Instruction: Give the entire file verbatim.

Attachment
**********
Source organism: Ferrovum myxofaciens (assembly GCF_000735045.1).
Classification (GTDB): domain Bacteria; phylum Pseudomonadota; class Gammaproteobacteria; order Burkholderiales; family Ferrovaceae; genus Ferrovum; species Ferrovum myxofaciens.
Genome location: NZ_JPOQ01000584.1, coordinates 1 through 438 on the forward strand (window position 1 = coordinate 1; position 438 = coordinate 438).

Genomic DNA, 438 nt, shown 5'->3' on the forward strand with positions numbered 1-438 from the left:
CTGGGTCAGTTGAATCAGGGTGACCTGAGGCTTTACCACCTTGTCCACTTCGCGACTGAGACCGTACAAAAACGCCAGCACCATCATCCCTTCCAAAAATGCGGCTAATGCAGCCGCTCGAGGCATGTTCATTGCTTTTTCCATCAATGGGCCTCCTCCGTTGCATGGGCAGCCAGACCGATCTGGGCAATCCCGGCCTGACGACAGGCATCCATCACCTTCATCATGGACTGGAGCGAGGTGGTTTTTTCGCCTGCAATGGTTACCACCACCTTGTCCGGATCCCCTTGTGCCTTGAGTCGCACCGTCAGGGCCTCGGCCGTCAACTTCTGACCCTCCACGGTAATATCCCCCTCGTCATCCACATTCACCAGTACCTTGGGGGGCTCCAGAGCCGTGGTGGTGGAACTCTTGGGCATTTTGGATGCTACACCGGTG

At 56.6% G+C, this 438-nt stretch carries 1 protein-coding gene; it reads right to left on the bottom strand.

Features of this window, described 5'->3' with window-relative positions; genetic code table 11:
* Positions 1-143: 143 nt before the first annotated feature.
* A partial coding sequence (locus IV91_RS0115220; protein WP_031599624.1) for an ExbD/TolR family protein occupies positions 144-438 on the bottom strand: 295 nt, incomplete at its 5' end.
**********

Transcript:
Source organism: Ferrovum myxofaciens (assembly GCF_000735045.1).
Classification (GTDB): domain Bacteria; phylum Pseudomonadota; class Gammaproteobacteria; order Burkholderiales; family Ferrovaceae; genus Ferrovum; species Ferrovum myxofaciens.
Genome location: NZ_JPOQ01000584.1, coordinates 1 through 438 on the forward strand (window position 1 = coordinate 1; position 438 = coordinate 438).

Genomic DNA, 438 nt, shown 5'->3' on the forward strand with positions numbered 1-438 from the left:
CTGGGTCAGTTGAATCAGGGTGACCTGAGGCTTTACCACCTTGTCCACTTCGCGACTGAGACCGTACAAAAACGCCAGCACCATCATCCCTTCCAAAAATGCGGCTAATGCAGCCGCTCGAGGCATGTTCATTGCTTTTTCCATCAATGGGCCTCCTCCGTTGCATGGGCAGCCAGACCGATCTGGGCAATCCCGGCCTGACGACAGGCATCCATCACCTTCATCATGGACTGGAGCGAGGTGGTTTTTTCGCCTGCAATGGTTACCACCACCTTGTCCGGATCCCCTTGTGCCTTGAGTCGCACCGTCAGGGCCTCGGCCGTCAACTTCTGACCCTCCACGGTAATATCCCCCTCGTCATCCACATTCACCAGTACCTTGGGGGGCTCCAGAGCCGTGGTGGTGGAACTCTTGGGCATTTTGGATGCTACACCGGTG

At 56.6% G+C, this 438-nt stretch carries 1 protein-coding gene; it reads right to left on the bottom strand.

Features of this window, described 5'->3' with window-relative positions; genetic code table 11:
* Positions 1-143: 143 nt before the first annotated feature.
* A partial coding sequence (locus IV91_RS0115220; protein WP_031599624.1) for an ExbD/TolR family protein occupies positions 144-438 on the bottom strand: 295 nt, incomplete at its 5' end.